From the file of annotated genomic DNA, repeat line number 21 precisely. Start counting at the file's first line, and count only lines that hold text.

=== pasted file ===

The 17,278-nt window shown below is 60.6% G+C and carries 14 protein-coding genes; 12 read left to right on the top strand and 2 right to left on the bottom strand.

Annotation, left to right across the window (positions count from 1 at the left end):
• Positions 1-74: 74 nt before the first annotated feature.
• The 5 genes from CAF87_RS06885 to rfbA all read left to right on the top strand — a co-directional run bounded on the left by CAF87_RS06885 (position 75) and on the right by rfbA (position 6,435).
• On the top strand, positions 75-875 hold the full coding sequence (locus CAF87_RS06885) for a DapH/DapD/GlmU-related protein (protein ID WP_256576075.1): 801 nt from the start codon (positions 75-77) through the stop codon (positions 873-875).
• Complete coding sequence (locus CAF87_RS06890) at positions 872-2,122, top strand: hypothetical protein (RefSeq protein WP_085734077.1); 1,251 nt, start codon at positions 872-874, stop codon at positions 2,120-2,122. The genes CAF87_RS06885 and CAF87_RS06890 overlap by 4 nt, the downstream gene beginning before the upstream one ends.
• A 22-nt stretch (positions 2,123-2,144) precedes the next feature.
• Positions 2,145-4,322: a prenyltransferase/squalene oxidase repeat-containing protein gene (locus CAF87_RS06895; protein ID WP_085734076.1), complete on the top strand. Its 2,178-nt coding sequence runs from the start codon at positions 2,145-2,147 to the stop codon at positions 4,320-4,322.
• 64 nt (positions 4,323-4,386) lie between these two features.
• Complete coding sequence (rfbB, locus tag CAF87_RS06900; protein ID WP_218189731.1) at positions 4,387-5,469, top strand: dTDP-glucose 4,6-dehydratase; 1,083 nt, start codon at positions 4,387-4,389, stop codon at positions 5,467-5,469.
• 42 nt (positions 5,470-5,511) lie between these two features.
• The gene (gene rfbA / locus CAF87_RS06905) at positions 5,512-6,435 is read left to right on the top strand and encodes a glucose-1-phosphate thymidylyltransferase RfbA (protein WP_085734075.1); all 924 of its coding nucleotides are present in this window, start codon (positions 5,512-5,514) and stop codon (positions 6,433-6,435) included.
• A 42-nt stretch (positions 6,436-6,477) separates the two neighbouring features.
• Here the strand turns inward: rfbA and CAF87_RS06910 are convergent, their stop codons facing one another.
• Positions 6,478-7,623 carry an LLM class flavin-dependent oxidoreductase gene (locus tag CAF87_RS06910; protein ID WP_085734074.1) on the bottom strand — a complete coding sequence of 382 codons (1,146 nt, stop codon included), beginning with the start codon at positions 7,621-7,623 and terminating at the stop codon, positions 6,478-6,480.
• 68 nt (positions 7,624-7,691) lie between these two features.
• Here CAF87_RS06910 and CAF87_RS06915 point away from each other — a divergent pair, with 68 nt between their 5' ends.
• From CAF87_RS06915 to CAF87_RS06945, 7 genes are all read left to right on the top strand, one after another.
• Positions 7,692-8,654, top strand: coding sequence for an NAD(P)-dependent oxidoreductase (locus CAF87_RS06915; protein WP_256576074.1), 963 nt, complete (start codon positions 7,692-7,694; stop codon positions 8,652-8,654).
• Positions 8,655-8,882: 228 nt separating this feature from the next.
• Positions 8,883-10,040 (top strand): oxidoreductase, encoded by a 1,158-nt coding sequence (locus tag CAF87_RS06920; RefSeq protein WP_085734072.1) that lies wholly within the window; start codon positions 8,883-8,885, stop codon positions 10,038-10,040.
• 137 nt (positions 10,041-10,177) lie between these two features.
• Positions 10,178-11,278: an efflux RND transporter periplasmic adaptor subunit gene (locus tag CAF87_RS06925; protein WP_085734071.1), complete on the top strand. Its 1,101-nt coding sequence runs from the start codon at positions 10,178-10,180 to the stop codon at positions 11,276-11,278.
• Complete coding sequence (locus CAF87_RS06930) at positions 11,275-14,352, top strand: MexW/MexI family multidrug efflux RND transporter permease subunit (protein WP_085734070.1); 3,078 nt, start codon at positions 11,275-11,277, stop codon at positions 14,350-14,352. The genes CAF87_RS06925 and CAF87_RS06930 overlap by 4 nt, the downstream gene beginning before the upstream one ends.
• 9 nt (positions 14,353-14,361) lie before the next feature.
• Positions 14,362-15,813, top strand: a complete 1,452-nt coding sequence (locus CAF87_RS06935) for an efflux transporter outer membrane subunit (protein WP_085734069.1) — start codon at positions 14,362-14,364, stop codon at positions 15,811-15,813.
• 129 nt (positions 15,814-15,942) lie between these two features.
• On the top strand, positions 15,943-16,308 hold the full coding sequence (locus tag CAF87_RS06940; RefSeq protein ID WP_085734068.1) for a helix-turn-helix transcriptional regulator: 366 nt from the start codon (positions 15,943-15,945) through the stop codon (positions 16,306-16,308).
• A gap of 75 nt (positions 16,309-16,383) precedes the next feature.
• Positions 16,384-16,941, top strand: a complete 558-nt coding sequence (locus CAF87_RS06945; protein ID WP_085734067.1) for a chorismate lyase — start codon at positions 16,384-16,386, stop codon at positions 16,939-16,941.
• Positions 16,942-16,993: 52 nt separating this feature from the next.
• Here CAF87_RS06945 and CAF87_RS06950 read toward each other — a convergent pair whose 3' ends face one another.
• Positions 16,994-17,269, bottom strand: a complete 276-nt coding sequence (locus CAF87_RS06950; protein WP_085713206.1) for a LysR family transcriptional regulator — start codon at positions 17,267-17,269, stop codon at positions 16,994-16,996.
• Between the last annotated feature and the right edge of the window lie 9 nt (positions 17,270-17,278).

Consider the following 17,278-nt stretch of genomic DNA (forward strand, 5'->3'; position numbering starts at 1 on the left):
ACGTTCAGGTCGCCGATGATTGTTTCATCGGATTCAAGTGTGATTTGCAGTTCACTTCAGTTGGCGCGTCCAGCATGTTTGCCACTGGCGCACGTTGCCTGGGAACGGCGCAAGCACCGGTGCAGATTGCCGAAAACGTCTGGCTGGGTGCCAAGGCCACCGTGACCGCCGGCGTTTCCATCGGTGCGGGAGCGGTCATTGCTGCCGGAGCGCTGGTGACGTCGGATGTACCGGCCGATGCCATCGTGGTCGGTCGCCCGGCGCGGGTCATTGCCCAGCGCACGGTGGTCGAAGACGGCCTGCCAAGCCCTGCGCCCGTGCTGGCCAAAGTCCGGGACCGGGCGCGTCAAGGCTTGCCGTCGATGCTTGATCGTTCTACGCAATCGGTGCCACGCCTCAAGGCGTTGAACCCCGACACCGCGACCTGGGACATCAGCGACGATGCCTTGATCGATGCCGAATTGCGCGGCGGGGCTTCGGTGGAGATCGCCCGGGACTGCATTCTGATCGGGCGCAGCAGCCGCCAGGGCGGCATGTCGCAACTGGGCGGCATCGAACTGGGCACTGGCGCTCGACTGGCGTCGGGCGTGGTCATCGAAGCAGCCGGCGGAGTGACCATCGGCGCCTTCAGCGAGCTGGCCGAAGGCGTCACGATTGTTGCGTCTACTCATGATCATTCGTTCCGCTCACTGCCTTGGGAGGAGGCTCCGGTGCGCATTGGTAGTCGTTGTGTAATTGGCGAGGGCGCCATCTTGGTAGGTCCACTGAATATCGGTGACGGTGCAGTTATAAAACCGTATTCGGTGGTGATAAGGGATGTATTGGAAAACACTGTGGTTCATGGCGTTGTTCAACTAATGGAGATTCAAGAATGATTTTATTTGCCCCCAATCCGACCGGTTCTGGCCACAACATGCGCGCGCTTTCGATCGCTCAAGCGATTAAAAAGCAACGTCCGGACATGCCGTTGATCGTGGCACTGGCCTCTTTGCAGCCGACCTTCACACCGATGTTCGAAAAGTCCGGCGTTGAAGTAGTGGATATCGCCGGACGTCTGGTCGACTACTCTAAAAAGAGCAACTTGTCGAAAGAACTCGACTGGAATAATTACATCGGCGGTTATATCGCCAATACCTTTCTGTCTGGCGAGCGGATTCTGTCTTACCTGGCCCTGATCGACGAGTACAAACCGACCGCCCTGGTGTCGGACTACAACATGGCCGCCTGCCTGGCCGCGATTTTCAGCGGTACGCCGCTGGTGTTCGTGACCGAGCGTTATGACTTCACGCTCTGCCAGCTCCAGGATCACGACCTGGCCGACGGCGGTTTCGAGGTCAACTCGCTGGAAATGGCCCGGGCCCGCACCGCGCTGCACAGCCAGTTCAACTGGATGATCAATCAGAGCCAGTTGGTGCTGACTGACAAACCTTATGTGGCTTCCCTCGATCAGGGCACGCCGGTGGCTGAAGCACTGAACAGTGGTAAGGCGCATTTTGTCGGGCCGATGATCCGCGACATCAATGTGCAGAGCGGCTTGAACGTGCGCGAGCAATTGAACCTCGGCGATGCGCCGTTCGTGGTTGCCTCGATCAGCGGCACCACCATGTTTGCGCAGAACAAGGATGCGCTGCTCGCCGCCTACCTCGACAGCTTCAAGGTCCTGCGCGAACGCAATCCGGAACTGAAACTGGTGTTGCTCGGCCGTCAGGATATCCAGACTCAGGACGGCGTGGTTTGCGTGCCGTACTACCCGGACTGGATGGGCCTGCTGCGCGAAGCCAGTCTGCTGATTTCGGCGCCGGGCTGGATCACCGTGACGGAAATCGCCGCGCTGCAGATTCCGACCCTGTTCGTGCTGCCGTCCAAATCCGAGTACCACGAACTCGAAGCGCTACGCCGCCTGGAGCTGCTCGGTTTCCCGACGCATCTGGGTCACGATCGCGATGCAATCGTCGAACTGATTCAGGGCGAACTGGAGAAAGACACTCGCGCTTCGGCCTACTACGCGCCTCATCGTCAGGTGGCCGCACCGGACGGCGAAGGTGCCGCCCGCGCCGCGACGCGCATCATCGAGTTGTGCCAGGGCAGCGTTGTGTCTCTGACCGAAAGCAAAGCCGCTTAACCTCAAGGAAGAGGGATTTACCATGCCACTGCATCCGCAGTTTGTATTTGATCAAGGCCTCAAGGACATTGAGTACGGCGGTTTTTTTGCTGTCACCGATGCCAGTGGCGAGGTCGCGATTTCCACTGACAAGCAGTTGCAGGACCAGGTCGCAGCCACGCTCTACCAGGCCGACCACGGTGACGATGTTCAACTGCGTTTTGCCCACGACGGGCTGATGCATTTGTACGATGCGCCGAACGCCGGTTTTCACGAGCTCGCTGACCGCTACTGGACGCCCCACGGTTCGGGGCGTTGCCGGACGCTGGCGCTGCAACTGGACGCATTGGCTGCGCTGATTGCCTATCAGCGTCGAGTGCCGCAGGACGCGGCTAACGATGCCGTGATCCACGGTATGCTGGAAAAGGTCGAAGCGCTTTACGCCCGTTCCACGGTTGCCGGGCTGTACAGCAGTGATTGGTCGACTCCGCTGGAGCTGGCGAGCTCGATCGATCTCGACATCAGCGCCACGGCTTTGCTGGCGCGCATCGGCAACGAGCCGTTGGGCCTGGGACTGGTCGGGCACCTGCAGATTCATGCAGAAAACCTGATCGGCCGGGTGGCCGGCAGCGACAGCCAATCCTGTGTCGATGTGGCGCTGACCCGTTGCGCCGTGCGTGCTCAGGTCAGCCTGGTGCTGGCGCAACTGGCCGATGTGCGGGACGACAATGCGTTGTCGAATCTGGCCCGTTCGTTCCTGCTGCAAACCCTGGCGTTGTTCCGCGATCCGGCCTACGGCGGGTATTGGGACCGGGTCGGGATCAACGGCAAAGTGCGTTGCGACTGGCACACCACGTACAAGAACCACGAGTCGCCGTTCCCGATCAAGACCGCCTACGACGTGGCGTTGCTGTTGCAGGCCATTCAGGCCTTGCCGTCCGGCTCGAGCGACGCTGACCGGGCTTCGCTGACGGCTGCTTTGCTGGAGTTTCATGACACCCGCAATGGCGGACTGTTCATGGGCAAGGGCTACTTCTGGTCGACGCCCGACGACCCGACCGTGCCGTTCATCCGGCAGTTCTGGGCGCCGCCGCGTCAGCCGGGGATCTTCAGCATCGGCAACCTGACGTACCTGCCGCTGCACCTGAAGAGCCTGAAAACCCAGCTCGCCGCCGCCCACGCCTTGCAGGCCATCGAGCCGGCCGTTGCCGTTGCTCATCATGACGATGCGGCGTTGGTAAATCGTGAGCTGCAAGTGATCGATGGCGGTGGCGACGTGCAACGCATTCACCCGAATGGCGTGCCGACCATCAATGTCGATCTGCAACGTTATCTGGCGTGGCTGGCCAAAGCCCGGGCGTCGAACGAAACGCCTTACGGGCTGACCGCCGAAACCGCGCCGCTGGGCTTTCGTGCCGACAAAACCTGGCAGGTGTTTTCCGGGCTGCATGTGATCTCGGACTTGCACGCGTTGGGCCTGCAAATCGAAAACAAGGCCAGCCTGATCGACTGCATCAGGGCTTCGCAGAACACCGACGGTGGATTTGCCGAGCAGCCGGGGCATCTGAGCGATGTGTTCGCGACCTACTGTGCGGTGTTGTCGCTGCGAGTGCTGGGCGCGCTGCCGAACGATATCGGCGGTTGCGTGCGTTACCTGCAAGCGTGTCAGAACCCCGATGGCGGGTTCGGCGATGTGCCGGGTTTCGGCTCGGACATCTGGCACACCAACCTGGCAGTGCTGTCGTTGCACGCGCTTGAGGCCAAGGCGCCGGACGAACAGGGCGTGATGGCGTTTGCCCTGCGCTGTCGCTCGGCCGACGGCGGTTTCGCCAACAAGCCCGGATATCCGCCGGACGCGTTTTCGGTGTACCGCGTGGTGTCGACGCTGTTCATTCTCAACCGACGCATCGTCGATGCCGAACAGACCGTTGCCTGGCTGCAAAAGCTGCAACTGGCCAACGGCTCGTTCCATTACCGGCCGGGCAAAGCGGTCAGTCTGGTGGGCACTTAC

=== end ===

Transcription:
• Positions 8,883-10,040 (top strand): oxidoreductase, encoded by a 1,158-nt coding sequence (locus tag CAF87_RS06920; RefSeq protein WP_085734072.1) that lies wholly within the window; start codon positions 8,883-8,885, stop codon positions 10,038-10,040.